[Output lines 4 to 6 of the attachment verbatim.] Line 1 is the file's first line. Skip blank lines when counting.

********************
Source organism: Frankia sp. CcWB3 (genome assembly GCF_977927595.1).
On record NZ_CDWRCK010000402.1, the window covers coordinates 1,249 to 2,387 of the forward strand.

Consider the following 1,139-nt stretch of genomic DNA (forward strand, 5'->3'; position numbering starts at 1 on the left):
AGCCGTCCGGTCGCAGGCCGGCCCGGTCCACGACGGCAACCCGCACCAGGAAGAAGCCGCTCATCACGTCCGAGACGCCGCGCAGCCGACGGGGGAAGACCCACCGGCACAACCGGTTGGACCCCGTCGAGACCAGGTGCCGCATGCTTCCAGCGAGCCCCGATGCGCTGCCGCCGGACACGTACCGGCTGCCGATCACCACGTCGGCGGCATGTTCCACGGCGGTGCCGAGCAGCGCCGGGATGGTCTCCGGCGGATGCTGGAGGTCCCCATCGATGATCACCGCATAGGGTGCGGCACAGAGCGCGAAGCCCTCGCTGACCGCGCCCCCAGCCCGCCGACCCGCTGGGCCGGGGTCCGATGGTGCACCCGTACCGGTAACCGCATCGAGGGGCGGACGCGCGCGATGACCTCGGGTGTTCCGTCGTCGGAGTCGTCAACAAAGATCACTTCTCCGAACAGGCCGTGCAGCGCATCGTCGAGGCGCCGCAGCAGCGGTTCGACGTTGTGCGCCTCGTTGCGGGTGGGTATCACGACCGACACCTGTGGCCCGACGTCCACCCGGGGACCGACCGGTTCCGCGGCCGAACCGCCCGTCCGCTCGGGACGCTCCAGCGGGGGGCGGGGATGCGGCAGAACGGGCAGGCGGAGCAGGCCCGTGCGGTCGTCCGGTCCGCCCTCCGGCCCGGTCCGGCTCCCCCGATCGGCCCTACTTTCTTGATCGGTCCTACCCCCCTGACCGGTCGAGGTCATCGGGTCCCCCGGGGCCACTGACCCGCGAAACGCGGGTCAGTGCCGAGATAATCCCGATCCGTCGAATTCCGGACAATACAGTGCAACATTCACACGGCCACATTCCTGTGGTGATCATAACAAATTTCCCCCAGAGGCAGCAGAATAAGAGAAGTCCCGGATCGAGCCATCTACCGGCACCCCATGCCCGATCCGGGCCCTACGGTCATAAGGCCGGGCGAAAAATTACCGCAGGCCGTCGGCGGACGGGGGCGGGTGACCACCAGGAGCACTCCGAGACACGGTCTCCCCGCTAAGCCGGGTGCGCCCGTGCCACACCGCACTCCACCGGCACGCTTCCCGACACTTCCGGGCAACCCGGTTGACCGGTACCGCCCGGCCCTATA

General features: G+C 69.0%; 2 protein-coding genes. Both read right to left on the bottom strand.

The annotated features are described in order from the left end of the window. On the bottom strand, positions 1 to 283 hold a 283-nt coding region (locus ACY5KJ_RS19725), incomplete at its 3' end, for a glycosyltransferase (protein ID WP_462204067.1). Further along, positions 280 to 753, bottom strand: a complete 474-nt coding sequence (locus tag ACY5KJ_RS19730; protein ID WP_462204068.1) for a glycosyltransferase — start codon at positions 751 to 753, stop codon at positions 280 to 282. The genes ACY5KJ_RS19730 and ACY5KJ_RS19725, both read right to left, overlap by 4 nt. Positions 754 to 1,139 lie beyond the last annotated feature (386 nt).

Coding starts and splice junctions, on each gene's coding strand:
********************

AGCCGTCCGGTCGCAGGCCGGCCCGGTCCACGACGGCAACCCGCACCAGGAAGAAGCCGCTCATCACGTCCGAGACGCCGCGCAGCCGACGGGGGAAGACCCACCGGCACAACCGGTTGGACCCCGTCGAGACCAGGTGCCGCATGCTTCCAGCGAGCCCCGATGCGCTGCCGCCGGACACGTACCGGCTGCCGATCACCACGTCGGCGGCATGTTCCACGGCGGTGCCGAGCAGCGCCGGGATGGTCTCCGGCGGATGCTGGAGGTCCCCATCGATGATCACCGCATAGGGTGCGGCACAGAGCGCGAAGCCCTCGCTGACCGCGCCCCCAGCCCGCCGACCCGCTGGGCCGGGGTCCGATGGTGCACCCGTACCGGTAACCGCATCGAGGGGCGGACGCGCGCGATGACCTCGGGTGTTCCGTCGTCGGAGTCGTCAACAAAGATCACTTCTCCGAACAGGCCGTGCAGCGCATCGTCGAGGCGCCGCAGCAGCGGTTCGACGTTGTGCGCCTCGTTGCGGGTGGGTATCACGACCGACACCTGTGGCCCGACGTCCACCCGGGGACCGACCGGTTCCGCGGCCGAACCGCCCGTCCGCTCGGGACGCTCCAGCGGGGGGCGGGGATGCGGCAGAACGGGCAGGCGGAGCAGGCCCGTGCGGTCGTCCGGTCCGCCCTCCGGCCCGGTCCGGCTCCCCCGATCGGCCCTACTTTCTTGATCGGTCCTACCCCCCTGACCGGTCGAGGTCATCGGGTCCCCCGGGGCCACTGACCCGCGAAACGCGGGTCAGTGCCGAGATAATCCCGATCCGTCGAATTCCGGACAATACAGTGCAACATTCACACGGCCACATTCCTGTGGTGATCATAACAAATTTCCCCCAGAGGCAGCAGAATAAGAGAAGTCCCGGATCGAGCCATCTACCGGCACCCCATGCCCGATCCGGGCCCTACGGTCATAAGGCCGGGCGAAAAATTACCGCAGGCCGTCGGCGGACGGGGGCGGGTGACCACCAGGAGCACTCCGAGACACGGTCTCCCCGCTAAGCCGGGTGCGCCCGTGCCACACCGCACTCCACCGGCACGCTTCCCGACACTTCCGGGCAACCCGGTTGACCGGTACCGCCCGGCCCTATA

General features: G+C 69.0%; 2 protein-coding genes. Both read right to left on the bottom strand.

The annotated features are described in order from the left end of the window. On the bottom strand, positions 1 to 283 hold a 283-nt coding region (locus ACY5KJ_RS19725), incomplete at its 3' end, for a glycosyltransferase (protein ID WP_462204067.1). Further along, positions 280 to 753, bottom strand: a complete 474-nt coding sequence (locus tag ACY5KJ_RS19730; protein ID WP_462204068.1) for a glycosyltransferase — start codon at positions 751 to 753, stop codon at positions 280 to 282. The genes ACY5KJ_RS19730 and ACY5KJ_RS19725, both read right to left, overlap by 4 nt. Positions 754 to 1,139 lie beyond the last annotated feature (386 nt).